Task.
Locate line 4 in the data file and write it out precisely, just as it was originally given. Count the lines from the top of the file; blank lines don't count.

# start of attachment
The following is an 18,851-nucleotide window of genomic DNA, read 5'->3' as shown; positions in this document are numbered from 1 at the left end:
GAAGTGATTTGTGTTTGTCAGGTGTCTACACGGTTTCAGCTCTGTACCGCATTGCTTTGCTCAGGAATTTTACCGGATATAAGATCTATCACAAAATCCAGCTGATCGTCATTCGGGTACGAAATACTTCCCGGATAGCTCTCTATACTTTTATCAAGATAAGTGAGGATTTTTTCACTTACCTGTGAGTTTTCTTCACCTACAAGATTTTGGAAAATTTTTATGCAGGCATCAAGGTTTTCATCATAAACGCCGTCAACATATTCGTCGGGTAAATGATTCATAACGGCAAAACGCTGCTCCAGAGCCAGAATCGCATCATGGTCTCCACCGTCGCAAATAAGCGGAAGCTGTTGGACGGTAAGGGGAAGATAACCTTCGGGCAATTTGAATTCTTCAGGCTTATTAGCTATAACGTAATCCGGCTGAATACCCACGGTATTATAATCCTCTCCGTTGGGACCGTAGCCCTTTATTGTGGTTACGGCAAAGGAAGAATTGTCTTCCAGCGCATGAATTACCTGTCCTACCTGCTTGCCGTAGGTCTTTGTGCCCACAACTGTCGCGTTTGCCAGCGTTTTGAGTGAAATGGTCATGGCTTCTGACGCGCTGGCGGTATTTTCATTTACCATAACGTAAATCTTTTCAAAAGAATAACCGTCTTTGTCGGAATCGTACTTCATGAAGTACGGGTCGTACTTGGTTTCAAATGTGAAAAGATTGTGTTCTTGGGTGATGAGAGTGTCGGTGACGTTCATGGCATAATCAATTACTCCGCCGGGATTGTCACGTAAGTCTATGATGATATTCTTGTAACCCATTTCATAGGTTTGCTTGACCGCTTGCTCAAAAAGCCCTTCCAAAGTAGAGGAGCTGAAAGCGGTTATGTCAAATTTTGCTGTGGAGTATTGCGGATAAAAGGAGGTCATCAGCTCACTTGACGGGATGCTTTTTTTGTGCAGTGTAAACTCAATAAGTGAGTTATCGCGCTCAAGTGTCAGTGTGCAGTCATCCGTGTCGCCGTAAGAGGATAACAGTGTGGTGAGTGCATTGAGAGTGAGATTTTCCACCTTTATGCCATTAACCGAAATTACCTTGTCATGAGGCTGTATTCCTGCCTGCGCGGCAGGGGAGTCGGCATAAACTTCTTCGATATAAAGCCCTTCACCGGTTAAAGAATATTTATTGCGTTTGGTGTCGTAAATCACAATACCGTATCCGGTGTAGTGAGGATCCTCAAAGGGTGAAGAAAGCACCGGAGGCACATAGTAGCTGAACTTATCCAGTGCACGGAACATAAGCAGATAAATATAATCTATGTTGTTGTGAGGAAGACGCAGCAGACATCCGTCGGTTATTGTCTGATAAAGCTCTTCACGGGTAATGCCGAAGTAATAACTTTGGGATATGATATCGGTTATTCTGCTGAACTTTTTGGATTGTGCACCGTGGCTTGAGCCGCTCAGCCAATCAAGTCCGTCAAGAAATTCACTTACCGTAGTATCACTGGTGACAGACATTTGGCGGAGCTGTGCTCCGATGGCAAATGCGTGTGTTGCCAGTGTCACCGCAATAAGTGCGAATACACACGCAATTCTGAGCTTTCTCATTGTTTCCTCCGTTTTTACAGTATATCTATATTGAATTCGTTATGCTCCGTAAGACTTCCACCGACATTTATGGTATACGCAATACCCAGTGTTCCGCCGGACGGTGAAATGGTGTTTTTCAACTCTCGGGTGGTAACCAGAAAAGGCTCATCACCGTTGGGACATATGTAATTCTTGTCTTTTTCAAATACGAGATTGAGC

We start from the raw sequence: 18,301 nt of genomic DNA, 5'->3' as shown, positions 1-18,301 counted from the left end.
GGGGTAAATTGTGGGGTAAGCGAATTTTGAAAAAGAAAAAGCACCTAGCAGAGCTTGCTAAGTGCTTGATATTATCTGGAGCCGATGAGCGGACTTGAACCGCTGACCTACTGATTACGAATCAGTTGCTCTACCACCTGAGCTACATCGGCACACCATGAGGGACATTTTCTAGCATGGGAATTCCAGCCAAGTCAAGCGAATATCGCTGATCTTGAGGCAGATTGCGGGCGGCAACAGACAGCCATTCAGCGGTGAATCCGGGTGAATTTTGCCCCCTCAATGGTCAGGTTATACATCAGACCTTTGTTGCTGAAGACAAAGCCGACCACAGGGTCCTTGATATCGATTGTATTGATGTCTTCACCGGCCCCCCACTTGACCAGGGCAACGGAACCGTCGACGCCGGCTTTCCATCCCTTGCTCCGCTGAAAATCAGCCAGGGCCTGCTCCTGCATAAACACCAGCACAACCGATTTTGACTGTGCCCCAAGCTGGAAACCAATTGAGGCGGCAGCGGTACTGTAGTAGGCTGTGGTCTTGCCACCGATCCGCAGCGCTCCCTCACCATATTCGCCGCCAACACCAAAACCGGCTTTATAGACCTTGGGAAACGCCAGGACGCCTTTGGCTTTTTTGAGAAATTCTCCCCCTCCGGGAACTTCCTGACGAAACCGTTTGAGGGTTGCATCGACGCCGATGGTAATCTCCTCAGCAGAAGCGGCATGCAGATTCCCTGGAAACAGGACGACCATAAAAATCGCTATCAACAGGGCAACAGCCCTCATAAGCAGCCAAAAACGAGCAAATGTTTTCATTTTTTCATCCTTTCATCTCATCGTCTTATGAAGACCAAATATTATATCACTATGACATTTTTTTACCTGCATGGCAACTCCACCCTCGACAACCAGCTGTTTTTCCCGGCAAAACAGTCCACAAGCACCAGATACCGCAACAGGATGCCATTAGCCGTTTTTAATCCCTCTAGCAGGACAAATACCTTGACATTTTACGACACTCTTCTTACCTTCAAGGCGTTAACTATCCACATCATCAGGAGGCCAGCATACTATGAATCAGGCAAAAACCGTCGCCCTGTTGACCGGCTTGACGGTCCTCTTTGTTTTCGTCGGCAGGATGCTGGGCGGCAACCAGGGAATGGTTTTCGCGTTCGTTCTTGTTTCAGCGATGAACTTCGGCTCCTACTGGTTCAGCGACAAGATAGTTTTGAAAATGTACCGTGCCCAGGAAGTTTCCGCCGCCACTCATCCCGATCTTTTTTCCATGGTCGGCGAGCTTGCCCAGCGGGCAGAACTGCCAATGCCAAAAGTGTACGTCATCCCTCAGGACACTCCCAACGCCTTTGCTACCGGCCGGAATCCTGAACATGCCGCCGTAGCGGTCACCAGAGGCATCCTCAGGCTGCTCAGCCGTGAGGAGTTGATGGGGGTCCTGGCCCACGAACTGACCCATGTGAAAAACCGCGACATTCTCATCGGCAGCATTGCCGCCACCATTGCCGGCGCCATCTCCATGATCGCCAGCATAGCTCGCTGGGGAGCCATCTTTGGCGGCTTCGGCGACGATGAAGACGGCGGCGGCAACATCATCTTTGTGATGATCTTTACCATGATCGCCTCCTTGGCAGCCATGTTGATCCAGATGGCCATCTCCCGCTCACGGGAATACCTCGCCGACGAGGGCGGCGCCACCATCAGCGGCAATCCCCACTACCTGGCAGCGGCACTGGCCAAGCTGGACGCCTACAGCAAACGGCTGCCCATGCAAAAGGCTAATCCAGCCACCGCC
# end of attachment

GGGGTAAATTGTGGGGTAAGCGAATTTTGAAAAAGAAAAAGCACCTAGCAGAGCTTGCTAAGTGCTTGATATTATCTGGAGCCGATGAGCGGACTTGAACCGCTGACCTACTGATTACGAATCAGTTGCTCTACCACCTGAGCTACATCGGCACACCATGAGGGACATTTTCTAGCATGGGAATTCCAGCCAAGTCAAGCGAATATCGCTGATCTTGAGGCAGATTGCGGGCGGCAACAGACAGCCATTCAGCGGTGAATCCGGGTGAATTTTGCCCCCTCAATGGTCAGGTTATACATCAGACCTTTGTTGCTGAAGACAAAGCCGACCACAGGGTCCTTGATATCGATTGTATTGATGTCTTCACCGGCCCCCCACTTGACCAGGGCAACGGAACCGTCGACGCCGGCTTTCCATCCCTTGCTCCGCTGAAAATCAGCCAGGGCCTGCTCCTGCATAAACACCAGCACAACCGATTTTGACTGTGCCCCAAGCTGGAAACCAATTGAGGCGGCAGCGGTACTGTAGTAGGCTGTGGTCTTGCCACCGATCCGCAGCGCTCCCTCACCATATTCGCCGCCAACACCAAAACCGGCTTTATAGACCTTGGGAAACGCCAGGACGCCTTTGGCTTTTTTGAGAAATTCTCCCCCTCCGGGAACTTCCTGACGAAACCGTTTGAGGGTTGCATCGACGCCGATGGTAATCTCCTCAGCAGAAGCGGCATGCAGATTCCCTGGAAACAGGACGACCATAAAAATCGCTATCAACAGGGCAACAGCCCTCATAAGCAGCCAAAAACGAGCAAATGTTTTCATTTTTTCATCCTTTCATCTCATCGTCTTATGAAGACCAAATATTATATCACTATGACATTTTTTTACCTGCATGGCAACTCCACCCTCGACAACCAGCTGTTTTTCCCGGCAAAACAGTCCACAAGCACCAGATACCGCAACAGGATGCCATTAGCCGTTTTTAATCCCTCTAGCAGGACAAATACCTTGACATTTTACGACACTCTTCTTACCTTCAAGGCGTTAACTATCCACATCATCAGGAGGCCAGCATACTATGAATCAGGCAAAAACCGTCGCCCTGTTGACCGGCTTGACGGTCCTCTTTGTTTTCGTCGGCAGGATGCTGGGCGGCAACCAGGGAATGGTTTTCGCGTTCGTTCTTGTTTCAGCGATGAACTTCGGCTCCTACTGGTTCAGCGACAAGATAGTTTTGAAAATGTACCGTGCCCAGGAAGTTTCCGCCGCCACTCATCCCGATCTTTTTTCCATGGTCGGCGAGCTTGCCCAGCGGGCAGAACTGCCAATGCCAAAAGTGTACGTCATCCCTCAGGACACTCCCAACGCCTTTGCTACCGGCCGGAATCCTGAACATGCCGCCGTAGCGGTCACCAGAGGCATCCTCAGGCTGCTCAGCCGTGAGGAGTTGATGGGGGTCCTGGCCCACGAACTGACCCATGTGAAAAACCGCGACATTCTCATCGGCAGCATTGCCGCCACCATTGCCGGCGCCATCTCCATGATCGCCAGCATAGCTCGCTGGGGAGCCATCTTTGGCGGCTTCGGCGACGATGAAGACGGCGGCGGCAACATCATCTTTGTGATGATCTTTACCATGATCGCCTCCTTGGCAGCCATGTTGATCCAGATGGCCATCTCCCGCTCACGGGAATACCTCGCCGACGAGGGCGGCGCCACCATCAGCGGCAATCCCCACTACCTGGCAGCGGCACTGGCCAAGCTGGACGCCTACAGCAAACGGCTGCCCATGCAAAAGGCTAATCCAGCCACCGCC